On the US-Mexico Border: Witnessing Accompaniment in Action
13 July 2021
This story first appeared in JRS INSIDER, a monthly newsletter including stories of impact across JRS global.
During my first year with JRS/USA, I felt like I’d just begun to really grasp the meaning of the word “accompaniment” — a mainstay of our mission and identity.
This past week, with our first opportunity to travel since COVID-19, I witnessed the full power of accompaniment in practice through the JRS Binational Border Program — demonstrating just how imperative JRS’s legal and mental health services are at the US-Mexico border.
Misty mountain tops, water-logged streets, and cloud-filled skies painted the morning landscape during my first few days in El Paso, Texas.
I’d crossed The Bridge — El Paso del Norte — with my teammates, Maria Sajquim de Torres, US Border Program Manager, and Joan Rosenhauer, JRS/USA Executive Director.
We first made our way across town to begin a half day of planning with our bi-national program partners: JRS Mexico and Jesuit Migrant Service — Mexico.
Despite a challenging mandate to protect and walk with a record number of migrants at the US southern border, our partners and team members seemed more hopeful and determined than ever to make a difference.
Morning planning then gave way to shelter visits around the city where JRS/USA provides key mental health and psychosocial support (MHPSS).
“As an immigrant myself, I can understand the agonizing decision of leaving everything behind and venturing into an unknown and uncertain future,” Maria has told me.
“In my work, I look for opportunities to engage with those we serve and talk with them.”
We drove further across town: first, to Casa San Oscar Romero, a Claretian-led facility which has cared for migrant families and their young children since 2019, then Annunciation House, run by two extraordinary women: Crista, a Catholic sister, and Christina.
“I’m a third generation Mexican-American,” Crista says as we gather inside the shelter.
“Honestly the border is in my blood. I’m aware of just how much my heart is in Juárez.”
For over two years and throughout the ravenous COVID-19 pandemic, both sisters have accompanied dozens of families from Central Mexico and Northern Triangle countries fleeing persecution from gangs, cartels, and economic destitution.
They provide temporary lodging, food, and care for those awaiting decision on pending asylum cases in the United States, many spurred by the now-reversed Migration Protection Protocols(MPP) or “Remain in Mexico” policy.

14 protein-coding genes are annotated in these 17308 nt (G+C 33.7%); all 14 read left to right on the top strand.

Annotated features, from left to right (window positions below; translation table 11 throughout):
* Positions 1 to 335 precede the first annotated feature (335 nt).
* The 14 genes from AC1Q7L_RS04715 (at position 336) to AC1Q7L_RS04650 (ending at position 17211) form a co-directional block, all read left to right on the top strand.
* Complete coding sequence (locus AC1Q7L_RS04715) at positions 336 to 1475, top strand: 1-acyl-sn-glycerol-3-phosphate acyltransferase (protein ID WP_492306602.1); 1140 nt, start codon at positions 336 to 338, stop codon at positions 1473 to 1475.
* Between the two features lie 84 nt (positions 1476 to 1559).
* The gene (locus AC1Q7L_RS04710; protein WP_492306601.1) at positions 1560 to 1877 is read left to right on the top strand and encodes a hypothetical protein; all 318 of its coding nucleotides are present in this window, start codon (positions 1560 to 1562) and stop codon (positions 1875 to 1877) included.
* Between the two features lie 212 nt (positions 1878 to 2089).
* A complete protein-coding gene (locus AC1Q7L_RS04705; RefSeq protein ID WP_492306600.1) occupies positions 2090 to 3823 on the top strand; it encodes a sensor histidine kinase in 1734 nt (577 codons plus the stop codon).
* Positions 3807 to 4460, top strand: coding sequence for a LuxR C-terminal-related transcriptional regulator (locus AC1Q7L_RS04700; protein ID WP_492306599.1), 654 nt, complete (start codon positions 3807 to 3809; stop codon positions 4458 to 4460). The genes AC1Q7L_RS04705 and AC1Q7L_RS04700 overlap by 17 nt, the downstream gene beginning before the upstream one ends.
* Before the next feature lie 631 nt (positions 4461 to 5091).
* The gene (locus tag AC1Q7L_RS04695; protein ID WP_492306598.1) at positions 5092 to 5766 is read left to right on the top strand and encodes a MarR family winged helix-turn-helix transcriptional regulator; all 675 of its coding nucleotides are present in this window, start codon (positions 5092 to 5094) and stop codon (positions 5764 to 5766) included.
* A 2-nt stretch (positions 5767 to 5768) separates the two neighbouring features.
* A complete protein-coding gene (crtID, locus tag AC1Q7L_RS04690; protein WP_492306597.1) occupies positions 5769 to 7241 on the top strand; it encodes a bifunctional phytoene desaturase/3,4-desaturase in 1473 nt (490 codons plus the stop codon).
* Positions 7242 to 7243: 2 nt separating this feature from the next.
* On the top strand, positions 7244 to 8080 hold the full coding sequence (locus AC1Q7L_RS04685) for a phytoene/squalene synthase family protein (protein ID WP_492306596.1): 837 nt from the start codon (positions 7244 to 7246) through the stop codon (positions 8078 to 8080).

“We’re dealing with a backlog of 20,000-25,000 people,” Melissa Lopez, Executive Director and Attorney at Law at Diocesan Migrant & Refugee Services, Inc (DMRS) told us.
The only full-service immigration legal aid clinic to serve low-income migrants in the southwestern United States, DMRS has been on the border for over 35 years, but focuses almost exclusively on migrants who have crossed.
“Our biggest gap today is not being able to serve those still in Mexico,” she says. “Mental health and legal work is desperately needed, [especially] in evaluation, surveys, and with a licensed clinical social worker.”
Some thirty minutes west of downtown, we found ourselves outside a third shelter — Pan de Vida or “Bread of Life” — in Puerto de Anapra, one of the most challenged communities within all of Ciudad Juárez.
Fr. Michael Gallagher, SJ, Border Project Legal Specialist, and I speak with Gloria, a 32-year-old Honduran woman who is waiting for the US government to process her own asylum case.
“We were a family of coffee growers well known in our community and one of my uncles was assaulted by a criminal gang and they killed him,” she tells us.
“We felt so afraid because we were threatened by the group. They thought that we’d take revenge, but we’d never get involved with that.
The gang started a war against us without any notice. They killed children and my mother and sister decided to flee to the United States.”
Gloria’s courage and strength are a powerful testament to her will to reunite with family and live a safe life once more. Through informal psychosocial support sessions with JRS, she’s now able to better process and manage her distresses.
As we leave her temporary home — a small shelter which she shares with other displaced women — she says that her greatest hope is to be able to permanently cross over into the United States.
When I reflect back on her wishes and my time at the border, I can’t help but feel the tireless efforts of JRS staff and our program partners who strive to accompany each and every day.
For Gloria: We can’t wait to be able to finally welcome her one day.